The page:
Football Goes East: Business, Culture and the People's Game in East Asia

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Taylor & Francis, Sep 23, 2004 - History - 288 pages
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Global popular culture and big business have revolutionised the East in a generation. Football, Sport of the masses and now commercial super power, has travelled with this tide of change in the East in its own right.

The development of football as a major participatory sport in Japan, Korea and China makes it an ideal case study for analysis of the complex relationship between sport, culture, society and economy in the East. Football is also a useful entry point for examination of the phenomena of increasing globalisation, and this theme is widely discussed.

This broad ranging collection of essays includes:

- Social change and national identity
- Women's football and gender traditions
- Finance and investment in football
- The development of professional football
- Football and the media
- Football Fans, 'hooligans' and soccer supporter culture

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About the author (2004)

John Horne is Senior Lecturer in the Sociology of Sport and Leisure at the University of Edinburgh. He has published many articles and book chapters on sport, leisure and popular culture and is the author of "Sport in Consumer Culture" (2006) and co-author of "Understanding Sport" (1999, with Alan Tomlinson and Garry Whannel). He is the co-editor of "Sport, Leisure and Social Relations" (1987, "Sociological Review Monograph No. 33," with David Jary and Alan Tomlinson), "Japan, Korea and the 2002 World Cup" (2002, with Wolfram Manzenreiter) and "Football Goes East: Business, Culture and the People's Game in China, Japan and Korea" (2004, with Wolfram Manzenreiter). He has also edited two Leisure Studies Association publications: "Leisure Cultures, Consumption and Commodification" (2001) and "Masculinities: Leisure Cultures, Identities and Consumption" (2000, with Scott Fleming).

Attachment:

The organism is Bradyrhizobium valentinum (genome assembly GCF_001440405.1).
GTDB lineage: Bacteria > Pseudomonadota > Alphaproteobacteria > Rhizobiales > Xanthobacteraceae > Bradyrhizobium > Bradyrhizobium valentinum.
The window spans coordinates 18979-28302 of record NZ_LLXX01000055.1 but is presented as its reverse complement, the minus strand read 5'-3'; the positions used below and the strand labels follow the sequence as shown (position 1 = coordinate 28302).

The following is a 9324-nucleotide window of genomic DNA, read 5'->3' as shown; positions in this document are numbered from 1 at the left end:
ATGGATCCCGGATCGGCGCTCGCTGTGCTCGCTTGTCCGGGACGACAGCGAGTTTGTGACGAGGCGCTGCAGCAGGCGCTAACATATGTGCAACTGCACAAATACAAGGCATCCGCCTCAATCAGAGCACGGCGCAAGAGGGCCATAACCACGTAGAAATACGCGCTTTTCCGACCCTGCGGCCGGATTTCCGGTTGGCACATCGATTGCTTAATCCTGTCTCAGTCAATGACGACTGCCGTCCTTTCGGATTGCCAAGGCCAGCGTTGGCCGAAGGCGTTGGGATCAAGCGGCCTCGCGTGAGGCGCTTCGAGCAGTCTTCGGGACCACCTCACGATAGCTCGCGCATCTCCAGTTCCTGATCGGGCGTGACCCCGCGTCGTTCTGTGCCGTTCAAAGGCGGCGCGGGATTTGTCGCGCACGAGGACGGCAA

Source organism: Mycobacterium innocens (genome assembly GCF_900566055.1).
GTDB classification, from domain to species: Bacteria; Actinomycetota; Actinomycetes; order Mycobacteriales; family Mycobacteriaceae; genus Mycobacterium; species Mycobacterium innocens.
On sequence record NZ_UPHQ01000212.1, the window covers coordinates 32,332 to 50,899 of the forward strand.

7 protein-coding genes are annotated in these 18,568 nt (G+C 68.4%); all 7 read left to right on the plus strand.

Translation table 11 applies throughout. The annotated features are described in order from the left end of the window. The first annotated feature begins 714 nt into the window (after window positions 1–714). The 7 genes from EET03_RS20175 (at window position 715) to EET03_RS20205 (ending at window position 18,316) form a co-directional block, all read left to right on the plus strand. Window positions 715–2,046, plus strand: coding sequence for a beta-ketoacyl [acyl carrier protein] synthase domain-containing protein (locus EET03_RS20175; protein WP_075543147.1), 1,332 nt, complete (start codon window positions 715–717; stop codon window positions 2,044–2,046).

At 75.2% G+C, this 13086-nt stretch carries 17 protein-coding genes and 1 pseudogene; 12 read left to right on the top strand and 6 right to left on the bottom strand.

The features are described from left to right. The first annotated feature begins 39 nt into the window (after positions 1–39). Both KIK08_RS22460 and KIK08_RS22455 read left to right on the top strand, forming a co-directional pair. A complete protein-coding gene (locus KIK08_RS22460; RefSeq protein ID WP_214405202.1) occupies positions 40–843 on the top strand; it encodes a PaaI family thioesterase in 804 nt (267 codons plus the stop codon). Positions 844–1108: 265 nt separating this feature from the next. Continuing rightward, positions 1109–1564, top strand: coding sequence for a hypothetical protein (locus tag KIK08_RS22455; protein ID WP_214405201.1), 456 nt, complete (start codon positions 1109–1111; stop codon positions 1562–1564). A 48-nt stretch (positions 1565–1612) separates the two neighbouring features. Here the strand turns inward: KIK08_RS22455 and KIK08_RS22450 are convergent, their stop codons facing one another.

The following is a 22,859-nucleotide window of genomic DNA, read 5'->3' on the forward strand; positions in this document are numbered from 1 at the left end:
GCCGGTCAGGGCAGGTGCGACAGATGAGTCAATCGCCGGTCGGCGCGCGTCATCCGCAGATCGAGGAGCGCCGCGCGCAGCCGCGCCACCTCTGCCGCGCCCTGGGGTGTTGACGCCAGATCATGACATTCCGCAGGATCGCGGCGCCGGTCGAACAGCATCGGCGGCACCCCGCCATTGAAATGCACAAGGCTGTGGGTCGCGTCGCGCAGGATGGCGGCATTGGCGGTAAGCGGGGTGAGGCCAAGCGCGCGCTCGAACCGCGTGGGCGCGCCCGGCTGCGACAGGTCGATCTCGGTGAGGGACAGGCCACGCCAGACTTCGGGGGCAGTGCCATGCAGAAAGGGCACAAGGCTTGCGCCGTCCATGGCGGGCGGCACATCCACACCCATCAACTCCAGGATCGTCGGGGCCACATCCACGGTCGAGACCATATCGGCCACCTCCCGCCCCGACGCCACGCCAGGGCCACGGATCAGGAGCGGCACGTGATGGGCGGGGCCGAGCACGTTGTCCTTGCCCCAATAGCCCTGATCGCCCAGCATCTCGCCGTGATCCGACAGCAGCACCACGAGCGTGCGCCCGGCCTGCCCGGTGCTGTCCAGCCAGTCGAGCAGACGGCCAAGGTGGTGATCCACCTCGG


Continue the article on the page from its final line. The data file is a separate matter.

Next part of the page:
Wolfram Manzenreiter is Assistant Professor at the Institute of East Asian Studies, Vienna University, where he lectures on modern Japanese society. His major research interests are concerned with the social and economic implications of sport and popular culture in contemporary Japan. He is author of several books and articles on popular culture, leisure and sport in Japan. Currently he is working on a new book entitled "Sport and Nation in Japan," In addition to the co-edited volumes with John Horne, "Football Goes East" (2004) and Japan," Korea and the 2002 World Cup" (2002), his recent works include the monographs "The Social Construction of Japanese Mountaineering" (2000), and "Pachinko Monogatari: Japan's Gambling Industry "(1998), both published in German.

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